You’ve had a loss to your property. You want the damage fixed as soon as possible and you expect it to be restored to its original condition, using similar materials. After all, you’ve paid your insurance premiums on time and you have a great relationship with your insurance agent. This should be a no-brainer. Unfortunately, some insurance policy endorsements can make this process more difficult, including an endorsement known as “Functional Replacement.”Read More
It’s the call every property manager hates to receive: the first notification of what will turn into an insurance loss for the client. Sometimes it comes late at night or in the wee hours of the morning. Depending on the severity of the loss, it signals the beginning of what could be months of work above and beyond the normal scope of the job.
In the immediate aftermath of an insurance loss, property management firms are challenged to maintain their normal workload while overseeing additional tasks related to the loss. Hiring a public adjuster will ease the burden, but some tasks will remain in the purview of the management company. Hiring and supervising contractors, tracking down unit owners to work on remediation and repairs, meeting with the association for updates, and the time-consuming job of documentation is only a partial list of additional responsibilities adding up to supplementary management company expenses.Read More
Unfortunately, fire can strike a home or business at almost any time. And, when it does, it can be devastating. Even if no injuries or deaths occur, the loss of one's property and home/business will have a major impact on your life. On top of that, having to deal with the insurance company and advocate for a full and fair settlement can be exhausting.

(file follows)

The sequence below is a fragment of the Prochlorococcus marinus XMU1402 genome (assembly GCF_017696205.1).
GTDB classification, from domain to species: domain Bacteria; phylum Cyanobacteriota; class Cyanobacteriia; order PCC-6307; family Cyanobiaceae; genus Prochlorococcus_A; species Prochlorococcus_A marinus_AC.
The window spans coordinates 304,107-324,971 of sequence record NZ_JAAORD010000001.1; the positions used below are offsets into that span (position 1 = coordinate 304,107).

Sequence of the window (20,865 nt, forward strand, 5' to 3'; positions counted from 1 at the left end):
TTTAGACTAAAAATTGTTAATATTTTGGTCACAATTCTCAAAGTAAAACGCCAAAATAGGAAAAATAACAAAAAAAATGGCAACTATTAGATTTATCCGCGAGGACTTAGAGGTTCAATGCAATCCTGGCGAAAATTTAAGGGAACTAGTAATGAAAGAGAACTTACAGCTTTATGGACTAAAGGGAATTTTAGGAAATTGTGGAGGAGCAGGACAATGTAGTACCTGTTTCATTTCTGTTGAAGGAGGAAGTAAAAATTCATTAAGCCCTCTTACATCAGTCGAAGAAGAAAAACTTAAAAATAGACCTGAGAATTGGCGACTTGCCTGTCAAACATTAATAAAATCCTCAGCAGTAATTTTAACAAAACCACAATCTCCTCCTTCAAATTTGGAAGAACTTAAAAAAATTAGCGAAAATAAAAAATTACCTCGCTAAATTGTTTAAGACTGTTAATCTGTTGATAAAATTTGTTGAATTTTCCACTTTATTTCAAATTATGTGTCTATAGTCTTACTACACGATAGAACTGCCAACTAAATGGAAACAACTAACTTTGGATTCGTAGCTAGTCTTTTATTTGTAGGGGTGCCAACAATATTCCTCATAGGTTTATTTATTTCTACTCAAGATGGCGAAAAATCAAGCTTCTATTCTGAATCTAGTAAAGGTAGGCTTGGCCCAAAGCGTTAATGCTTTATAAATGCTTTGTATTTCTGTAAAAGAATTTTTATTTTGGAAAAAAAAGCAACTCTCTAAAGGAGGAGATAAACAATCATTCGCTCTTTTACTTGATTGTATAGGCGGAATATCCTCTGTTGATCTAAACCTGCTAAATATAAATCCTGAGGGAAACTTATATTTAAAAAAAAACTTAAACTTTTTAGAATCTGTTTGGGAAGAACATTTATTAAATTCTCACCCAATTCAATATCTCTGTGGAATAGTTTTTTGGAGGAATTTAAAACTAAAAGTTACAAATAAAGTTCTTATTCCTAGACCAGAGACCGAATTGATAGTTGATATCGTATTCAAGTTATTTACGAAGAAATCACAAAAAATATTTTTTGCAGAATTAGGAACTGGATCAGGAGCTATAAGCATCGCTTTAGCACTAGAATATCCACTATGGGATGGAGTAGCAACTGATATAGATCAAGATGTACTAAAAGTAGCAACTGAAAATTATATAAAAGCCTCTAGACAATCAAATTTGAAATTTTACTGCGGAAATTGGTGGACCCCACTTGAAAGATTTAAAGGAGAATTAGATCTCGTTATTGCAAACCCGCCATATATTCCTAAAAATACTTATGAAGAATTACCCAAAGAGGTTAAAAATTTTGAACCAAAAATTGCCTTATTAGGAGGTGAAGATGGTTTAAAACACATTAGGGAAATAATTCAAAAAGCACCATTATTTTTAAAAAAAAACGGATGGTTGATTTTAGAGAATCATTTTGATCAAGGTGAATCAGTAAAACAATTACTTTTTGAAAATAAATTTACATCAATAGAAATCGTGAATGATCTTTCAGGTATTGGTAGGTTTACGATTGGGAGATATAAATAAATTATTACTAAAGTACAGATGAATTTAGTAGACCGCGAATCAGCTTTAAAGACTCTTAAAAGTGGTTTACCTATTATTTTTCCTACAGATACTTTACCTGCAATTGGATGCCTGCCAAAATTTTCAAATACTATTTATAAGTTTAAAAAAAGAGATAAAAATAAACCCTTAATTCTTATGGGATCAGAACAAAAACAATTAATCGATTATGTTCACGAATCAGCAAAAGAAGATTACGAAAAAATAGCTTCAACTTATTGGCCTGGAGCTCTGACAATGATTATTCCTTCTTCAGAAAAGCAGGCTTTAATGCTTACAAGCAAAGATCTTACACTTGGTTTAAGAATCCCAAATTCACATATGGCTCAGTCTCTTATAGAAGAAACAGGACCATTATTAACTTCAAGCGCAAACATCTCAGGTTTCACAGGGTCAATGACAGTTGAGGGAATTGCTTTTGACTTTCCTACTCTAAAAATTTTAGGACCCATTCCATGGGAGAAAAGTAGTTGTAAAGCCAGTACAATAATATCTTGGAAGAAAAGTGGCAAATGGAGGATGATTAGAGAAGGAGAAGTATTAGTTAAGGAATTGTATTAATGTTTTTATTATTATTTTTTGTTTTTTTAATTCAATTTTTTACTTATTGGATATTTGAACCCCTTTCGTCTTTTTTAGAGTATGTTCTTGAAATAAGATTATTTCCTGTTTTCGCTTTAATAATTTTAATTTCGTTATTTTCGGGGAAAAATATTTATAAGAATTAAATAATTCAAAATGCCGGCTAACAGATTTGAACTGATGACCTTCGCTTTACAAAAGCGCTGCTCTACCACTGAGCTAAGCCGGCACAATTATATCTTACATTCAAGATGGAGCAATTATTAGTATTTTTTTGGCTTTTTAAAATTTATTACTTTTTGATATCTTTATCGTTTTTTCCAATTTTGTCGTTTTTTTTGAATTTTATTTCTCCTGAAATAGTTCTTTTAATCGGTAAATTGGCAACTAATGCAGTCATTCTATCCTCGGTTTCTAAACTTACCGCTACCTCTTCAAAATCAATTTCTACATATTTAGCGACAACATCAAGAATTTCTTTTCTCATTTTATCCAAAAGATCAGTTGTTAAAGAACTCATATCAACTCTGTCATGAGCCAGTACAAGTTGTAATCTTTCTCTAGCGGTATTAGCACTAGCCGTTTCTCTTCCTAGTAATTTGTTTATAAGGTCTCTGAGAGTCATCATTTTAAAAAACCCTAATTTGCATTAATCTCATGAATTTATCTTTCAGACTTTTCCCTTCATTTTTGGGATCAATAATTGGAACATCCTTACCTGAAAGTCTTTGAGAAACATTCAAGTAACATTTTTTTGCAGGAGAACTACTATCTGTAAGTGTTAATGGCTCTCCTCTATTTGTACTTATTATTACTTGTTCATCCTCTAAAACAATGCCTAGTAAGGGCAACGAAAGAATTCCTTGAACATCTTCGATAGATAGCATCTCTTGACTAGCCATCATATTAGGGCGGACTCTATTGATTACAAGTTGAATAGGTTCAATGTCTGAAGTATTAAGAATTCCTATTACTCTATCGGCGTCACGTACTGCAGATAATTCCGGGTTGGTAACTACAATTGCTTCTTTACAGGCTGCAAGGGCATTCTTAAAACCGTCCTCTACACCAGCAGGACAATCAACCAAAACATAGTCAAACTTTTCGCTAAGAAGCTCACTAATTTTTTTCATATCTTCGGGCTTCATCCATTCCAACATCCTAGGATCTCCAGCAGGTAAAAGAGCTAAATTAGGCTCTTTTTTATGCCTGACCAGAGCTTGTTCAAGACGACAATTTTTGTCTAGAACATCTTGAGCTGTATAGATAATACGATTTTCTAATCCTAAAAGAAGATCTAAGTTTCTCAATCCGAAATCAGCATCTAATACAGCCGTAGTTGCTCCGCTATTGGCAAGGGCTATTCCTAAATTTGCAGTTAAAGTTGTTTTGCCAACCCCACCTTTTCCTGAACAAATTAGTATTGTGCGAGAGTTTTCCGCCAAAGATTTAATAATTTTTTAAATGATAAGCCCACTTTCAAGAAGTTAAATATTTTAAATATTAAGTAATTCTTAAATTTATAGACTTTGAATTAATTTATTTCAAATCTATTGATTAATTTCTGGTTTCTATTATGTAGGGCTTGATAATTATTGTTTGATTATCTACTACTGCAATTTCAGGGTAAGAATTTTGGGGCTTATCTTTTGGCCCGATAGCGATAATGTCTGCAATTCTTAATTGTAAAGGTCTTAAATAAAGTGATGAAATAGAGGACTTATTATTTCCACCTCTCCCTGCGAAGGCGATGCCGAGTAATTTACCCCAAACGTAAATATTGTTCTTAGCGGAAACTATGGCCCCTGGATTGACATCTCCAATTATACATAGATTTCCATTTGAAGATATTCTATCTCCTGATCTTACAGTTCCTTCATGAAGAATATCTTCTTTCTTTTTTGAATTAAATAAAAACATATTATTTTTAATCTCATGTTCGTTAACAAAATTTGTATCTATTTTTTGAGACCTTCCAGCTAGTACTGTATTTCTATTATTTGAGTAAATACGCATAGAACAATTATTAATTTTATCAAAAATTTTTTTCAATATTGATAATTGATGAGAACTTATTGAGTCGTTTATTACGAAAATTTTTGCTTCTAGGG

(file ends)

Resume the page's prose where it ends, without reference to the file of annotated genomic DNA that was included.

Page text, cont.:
Here are two instances where Professional Loss Adjusters, a team of public adjusters who work on your behalf—not the insurance company—was called in to help settle a fire insurance claim, and in the end, secured a larger settlement than the home/condo owners could have received on their own.Read More
New Hampshire-based Bingham Lumber, which sells reclaimed wood and other wood products, lost its extensive showroom and production facility in a devastating fire. Most of the contents were completely destroyed, which made it challenging to inventory everything that was in the building prior to the fire.
Total losses are harder to adjust than partial losses, because it is difficult to document and to prove what was there. Books and records seldom list all of the building’s items and their values. However, there were a number of factors that helped the company recover quickly from this disaster…Read More
Early in the morning on Friday, July 26, 2013, The Dockside Restaurant, offices and marine repair center at Brunelle’s Marina in South Hadley, Massachusetts were completely destroyed by a fire that drew firefighters from seven surrounding towns.
The popular restaurant, established in 1959, was a total loss—right in the middle of the busy summer season. Fortunately, the marina did not suffer any damage and, with the help of friends and neighbors, the boats in the attached showroom were saved from the flames. The Lady Bea, the Brunelles’ 53-foot river cruise boat, was also spared.Read More
You have just suffered an emotionally upsetting loss to your property—maybe a fire, a flood, wind damage, water damage or another type of disaster. Large or small, you now face the task of preparing and submitting a detailed claim to your insurance carrier, not only because you need to be compensated for your losses, but because it is required by your insurance policy.
For most people, the preparation of an insurance claim is unfamiliar and rough terrain. What does your policy actual cover? Do you understand the legal terminology and implications within the policy? What does “extended broad form property damage liability” mean? How about “water exclusion endorsement”? What is “business interruption insurance”? What does your policy not cover? At times, the list of questions seems endless, but remember, it is your responsibility to prepare and prove your claim to the insurance company, or your claim will be reduced, or worse...denied.Read More